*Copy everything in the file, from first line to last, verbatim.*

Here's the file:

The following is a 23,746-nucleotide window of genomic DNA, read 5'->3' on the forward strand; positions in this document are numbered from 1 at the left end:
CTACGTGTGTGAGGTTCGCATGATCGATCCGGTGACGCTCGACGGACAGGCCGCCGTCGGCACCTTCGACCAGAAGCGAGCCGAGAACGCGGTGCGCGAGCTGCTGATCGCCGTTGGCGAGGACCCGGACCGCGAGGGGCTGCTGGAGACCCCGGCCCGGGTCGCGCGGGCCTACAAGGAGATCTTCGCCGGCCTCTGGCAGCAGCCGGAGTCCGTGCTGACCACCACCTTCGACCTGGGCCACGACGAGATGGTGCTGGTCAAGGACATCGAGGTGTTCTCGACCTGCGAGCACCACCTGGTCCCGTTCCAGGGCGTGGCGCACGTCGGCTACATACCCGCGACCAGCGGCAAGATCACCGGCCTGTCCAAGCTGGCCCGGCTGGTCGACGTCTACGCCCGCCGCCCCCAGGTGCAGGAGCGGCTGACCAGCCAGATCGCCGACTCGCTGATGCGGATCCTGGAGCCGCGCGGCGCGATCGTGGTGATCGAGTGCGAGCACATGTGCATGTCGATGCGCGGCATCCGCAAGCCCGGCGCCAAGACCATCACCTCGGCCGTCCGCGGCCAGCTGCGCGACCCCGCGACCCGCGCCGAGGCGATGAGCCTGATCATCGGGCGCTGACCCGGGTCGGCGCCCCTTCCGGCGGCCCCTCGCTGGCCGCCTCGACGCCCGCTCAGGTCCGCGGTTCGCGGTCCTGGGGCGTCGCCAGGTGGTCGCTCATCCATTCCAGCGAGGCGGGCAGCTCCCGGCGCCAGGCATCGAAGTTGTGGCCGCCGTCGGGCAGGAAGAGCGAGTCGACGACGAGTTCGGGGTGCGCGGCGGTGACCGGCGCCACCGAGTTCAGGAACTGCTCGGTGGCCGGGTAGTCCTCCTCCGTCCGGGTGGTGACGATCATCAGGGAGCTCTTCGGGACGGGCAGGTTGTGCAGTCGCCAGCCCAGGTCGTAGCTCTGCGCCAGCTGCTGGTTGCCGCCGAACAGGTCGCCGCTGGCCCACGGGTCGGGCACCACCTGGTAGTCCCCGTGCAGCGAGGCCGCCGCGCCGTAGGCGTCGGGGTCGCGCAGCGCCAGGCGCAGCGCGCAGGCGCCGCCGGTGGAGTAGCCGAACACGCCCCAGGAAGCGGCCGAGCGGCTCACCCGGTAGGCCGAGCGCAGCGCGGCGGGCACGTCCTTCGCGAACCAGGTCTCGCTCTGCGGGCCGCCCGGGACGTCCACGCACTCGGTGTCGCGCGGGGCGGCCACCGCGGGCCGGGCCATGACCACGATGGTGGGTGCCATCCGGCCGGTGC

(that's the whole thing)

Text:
The following is a 23,746-nucleotide window of genomic DNA, read 5'->3' on the forward strand; positions in this document are numbered from 1 at the left end:
CTACGTGTGTGAGGTTCGCATGATCGATCCGGTGACGCTCGACGGACAGGCCGCCGTCGGCACCTTCGACCAGAAGCGAGCCGAGAACGCGGTGCGCGAGCTGCTGATCGCCGTTGGCGAGGACCCGGACCGCGAGGGGCTGCTGGAGACCCCGGCCCGGGTCGCGCGGGCCTACAAGGAGATCTTCGCCGGCCTCTGGCAGCAGCCGGAGTCCGTGCTGACCACCACCTTCGACCTGGGCCACGACGAGATGGTGCTGGTCAAGGACATCGAGGTGTTCTCGACCTGCGAGCACCACCTGGTCCCGTTCCAGGGCGTGGCGCACGTCGGCTACATACCCGCGACCAGCGGCAAGATCACCGGCCTGTCCAAGCTGGCCCGGCTGGTCGACGTCTACGCCCGCCGCCCCCAGGTGCAGGAGCGGCTGACCAGCCAGATCGCCGACTCGCTGATGCGGATCCTGGAGCCGCGCGGCGCGATCGTGGTGATCGAGTGCGAGCACATGTGCATGTCGATGCGCGGCATCCGCAAGCCCGGCGCCAAGACCATCACCTCGGCCGTCCGCGGCCAGCTGCGCGACCCCGCGACCCGCGCCGAGGCGATGAGCCTGATCATCGGGCGCTGACCCGGGTCGGCGCCCCTTCCGGCGGCCCCTCGCTGGCCGCCTCGACGCCCGCTCAGGTCCGCGGTTCGCGGTCCTGGGGCGTCGCCAGGTGGTCGCTCATCCATTCCAGCGAGGCGGGCAGCTCCCGGCGCCAGGCATCGAAGTTGTGGCCGCCGTCGGGCAGGAAGAGCGAGTCGACGACGAGTTCGGGGTGCGCGGCGGTGACCGGCGCCACCGAGTTCAGGAACTGCTCGGTGGCCGGGTAGTCCTCCTCCGTCCGGGTGGTGACGATCATCAGGGAGCTCTTCGGGACGGGCAGGTTGTGCAGTCGCCAGCCCAGGTCGTAGCTCTGCGCCAGCTGCTGGTTGCCGCCGAACAGGTCGCCGCTGGCCCACGGGTCGGGCACCACCTGGTAGTCCCCGTGCAGCGAGGCCGCCGCGCCGTAGGCGTCGGGGTCGCGCAGCGCCAGGCGCAGCGCGCAGGCGCCGCCGGTGGAGTAGCCGAACACGCCCCAGGAAGCGGCCGAGCGGCTCACCCGGTAGGCCGAGCGCAGCGCGGCGGGCACGTCCTTCGCGAACCAGGTCTCGCTCTGCGGGCCGCCCGGGACGTCCACGCACTCGGTGTCGCGCGGGGCGGCCACCGCGGGCCGGGCCATGACCACGATGGTGGGTGCCATCCGGCCGGTGC